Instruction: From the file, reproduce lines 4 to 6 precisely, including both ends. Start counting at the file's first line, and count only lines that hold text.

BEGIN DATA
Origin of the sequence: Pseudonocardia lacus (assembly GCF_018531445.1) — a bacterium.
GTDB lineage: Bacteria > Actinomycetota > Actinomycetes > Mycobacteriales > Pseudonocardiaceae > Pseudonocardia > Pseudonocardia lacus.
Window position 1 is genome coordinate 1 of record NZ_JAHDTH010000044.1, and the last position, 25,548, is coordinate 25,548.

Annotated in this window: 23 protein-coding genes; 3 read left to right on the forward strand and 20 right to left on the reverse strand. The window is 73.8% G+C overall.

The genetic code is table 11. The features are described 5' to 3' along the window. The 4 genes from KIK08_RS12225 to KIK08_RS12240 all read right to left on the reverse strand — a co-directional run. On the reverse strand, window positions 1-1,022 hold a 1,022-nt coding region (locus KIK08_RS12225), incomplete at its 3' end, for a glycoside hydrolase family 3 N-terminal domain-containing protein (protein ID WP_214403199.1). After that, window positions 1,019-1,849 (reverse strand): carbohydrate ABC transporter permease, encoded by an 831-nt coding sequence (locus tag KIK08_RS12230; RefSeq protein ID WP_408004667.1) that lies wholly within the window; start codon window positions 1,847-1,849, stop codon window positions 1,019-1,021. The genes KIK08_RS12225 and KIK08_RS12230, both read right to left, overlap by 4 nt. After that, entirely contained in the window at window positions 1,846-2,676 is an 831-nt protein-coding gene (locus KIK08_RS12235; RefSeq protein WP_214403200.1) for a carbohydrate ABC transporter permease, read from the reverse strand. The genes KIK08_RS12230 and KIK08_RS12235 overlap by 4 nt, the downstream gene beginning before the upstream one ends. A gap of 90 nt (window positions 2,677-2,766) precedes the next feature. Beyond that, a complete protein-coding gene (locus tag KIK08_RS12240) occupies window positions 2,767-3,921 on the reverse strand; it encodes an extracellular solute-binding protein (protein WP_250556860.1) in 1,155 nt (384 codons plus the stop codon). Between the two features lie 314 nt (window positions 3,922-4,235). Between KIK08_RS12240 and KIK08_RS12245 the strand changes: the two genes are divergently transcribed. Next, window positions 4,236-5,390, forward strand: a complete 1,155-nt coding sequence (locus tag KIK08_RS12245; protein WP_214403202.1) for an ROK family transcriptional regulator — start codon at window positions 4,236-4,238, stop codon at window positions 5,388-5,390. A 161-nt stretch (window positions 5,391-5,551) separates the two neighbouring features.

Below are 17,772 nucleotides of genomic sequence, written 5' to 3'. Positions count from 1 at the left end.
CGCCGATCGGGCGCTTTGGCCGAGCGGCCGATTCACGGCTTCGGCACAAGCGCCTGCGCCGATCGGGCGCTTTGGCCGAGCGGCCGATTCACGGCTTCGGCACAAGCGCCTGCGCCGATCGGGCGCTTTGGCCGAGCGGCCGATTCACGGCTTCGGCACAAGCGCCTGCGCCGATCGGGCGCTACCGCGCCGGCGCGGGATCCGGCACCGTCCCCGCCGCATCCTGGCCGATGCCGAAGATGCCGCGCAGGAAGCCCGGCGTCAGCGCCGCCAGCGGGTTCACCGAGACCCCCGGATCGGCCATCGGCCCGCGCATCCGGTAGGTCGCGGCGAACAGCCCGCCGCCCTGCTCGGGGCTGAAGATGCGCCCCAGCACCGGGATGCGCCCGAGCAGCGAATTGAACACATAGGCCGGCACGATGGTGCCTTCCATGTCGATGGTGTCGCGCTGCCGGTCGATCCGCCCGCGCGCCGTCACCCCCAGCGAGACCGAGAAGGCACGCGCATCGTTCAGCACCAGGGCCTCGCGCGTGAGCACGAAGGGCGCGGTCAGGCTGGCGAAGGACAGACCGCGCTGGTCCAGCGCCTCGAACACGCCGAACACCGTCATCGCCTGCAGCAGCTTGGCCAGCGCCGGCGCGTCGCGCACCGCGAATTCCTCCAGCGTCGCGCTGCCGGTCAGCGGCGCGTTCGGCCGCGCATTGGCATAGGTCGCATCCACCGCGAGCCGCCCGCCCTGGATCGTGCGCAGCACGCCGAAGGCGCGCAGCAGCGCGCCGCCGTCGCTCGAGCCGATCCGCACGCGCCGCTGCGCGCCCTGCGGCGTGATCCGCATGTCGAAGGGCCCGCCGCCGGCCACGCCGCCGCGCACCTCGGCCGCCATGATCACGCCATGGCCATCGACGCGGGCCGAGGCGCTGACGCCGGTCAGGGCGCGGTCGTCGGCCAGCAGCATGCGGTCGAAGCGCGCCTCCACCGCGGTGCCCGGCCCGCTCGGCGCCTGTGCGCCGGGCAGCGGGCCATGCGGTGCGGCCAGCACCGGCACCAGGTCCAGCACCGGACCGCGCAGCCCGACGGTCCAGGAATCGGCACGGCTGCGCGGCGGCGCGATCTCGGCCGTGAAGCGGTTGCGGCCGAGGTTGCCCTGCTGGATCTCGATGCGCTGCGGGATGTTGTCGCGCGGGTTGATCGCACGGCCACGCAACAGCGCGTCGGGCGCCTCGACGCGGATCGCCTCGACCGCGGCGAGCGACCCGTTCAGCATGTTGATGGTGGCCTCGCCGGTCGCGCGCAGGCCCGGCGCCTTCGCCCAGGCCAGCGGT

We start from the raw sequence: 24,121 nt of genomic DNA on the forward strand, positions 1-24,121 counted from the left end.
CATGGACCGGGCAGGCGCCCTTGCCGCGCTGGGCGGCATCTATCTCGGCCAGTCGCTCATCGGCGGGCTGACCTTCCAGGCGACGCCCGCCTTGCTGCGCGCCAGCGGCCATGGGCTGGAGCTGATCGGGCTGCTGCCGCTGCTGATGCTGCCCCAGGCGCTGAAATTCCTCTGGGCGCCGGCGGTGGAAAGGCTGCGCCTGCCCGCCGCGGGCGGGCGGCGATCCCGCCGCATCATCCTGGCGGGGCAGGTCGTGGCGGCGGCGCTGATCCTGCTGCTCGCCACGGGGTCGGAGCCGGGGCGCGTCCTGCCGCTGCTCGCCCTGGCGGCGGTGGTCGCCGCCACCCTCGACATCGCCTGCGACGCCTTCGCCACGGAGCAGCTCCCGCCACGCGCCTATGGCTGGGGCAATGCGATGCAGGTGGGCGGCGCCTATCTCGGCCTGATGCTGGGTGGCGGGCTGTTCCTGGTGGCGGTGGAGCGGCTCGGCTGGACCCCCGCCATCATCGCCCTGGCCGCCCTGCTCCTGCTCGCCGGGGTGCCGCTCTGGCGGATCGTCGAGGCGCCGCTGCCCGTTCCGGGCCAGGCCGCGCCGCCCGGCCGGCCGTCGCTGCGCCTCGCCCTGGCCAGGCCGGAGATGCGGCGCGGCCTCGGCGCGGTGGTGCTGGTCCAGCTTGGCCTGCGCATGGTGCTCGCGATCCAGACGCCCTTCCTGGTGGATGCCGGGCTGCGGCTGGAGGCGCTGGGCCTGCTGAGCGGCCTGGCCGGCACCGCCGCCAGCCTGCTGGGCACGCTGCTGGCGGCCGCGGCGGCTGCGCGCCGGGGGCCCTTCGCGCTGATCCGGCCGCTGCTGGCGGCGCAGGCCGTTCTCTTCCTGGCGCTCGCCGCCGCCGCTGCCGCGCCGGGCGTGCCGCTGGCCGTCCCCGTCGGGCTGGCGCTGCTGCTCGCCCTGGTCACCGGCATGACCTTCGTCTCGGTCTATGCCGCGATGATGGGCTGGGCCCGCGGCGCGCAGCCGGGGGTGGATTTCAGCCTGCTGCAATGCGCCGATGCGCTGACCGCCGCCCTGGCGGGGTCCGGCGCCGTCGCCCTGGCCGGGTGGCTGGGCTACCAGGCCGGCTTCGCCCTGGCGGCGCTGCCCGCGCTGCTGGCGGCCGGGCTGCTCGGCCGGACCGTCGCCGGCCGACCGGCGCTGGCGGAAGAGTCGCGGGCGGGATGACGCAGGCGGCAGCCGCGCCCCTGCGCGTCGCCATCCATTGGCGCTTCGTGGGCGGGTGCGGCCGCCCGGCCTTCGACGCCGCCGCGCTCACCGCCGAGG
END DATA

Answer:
Annotated in this window: 23 protein-coding genes; 3 read left to right on the forward strand and 20 right to left on the reverse strand. The window is 73.8% G+C overall.

The genetic code is table 11. The features are described 5' to 3' along the window. The 4 genes from KIK08_RS12225 to KIK08_RS12240 all read right to left on the reverse strand — a co-directional run. On the reverse strand, window positions 1-1,022 hold a 1,022-nt coding region (locus KIK08_RS12225), incomplete at its 3' end, for a glycoside hydrolase family 3 N-terminal domain-containing protein (protein ID WP_214403199.1). After that, window positions 1,019-1,849 (reverse strand): carbohydrate ABC transporter permease, encoded by an 831-nt coding sequence (locus tag KIK08_RS12230; RefSeq protein ID WP_408004667.1) that lies wholly within the window; start codon window positions 1,847-1,849, stop codon window positions 1,019-1,021. The genes KIK08_RS12225 and KIK08_RS12230, both read right to left, overlap by 4 nt. After that, entirely contained in the window at window positions 1,846-2,676 is an 831-nt protein-coding gene (locus KIK08_RS12235; RefSeq protein WP_214403200.1) for a carbohydrate ABC transporter permease, read from the reverse strand. The genes KIK08_RS12230 and KIK08_RS12235 overlap by 4 nt, the downstream gene beginning before the upstream one ends. A gap of 90 nt (window positions 2,677-2,766) precedes the next feature. Beyond that, a complete protein-coding gene (locus tag KIK08_RS12240) occupies window positions 2,767-3,921 on the reverse strand; it encodes an extracellular solute-binding protein (protein WP_250556860.1) in 1,155 nt (384 codons plus the stop codon). Between the two features lie 314 nt (window positions 3,922-4,235). Between KIK08_RS12240 and KIK08_RS12245 the strand changes: the two genes are divergently transcribed. Next, window positions 4,236-5,390, forward strand: a complete 1,155-nt coding sequence (locus tag KIK08_RS12245; protein WP_214403202.1) for an ROK family transcriptional regulator — start codon at window positions 4,236-4,238, stop codon at window positions 5,388-5,390. A 161-nt stretch (window positions 5,391-5,551) separates the two neighbouring features.

Below are 17,772 nucleotides of genomic sequence, written 5' to 3'. Positions count from 1 at the left end.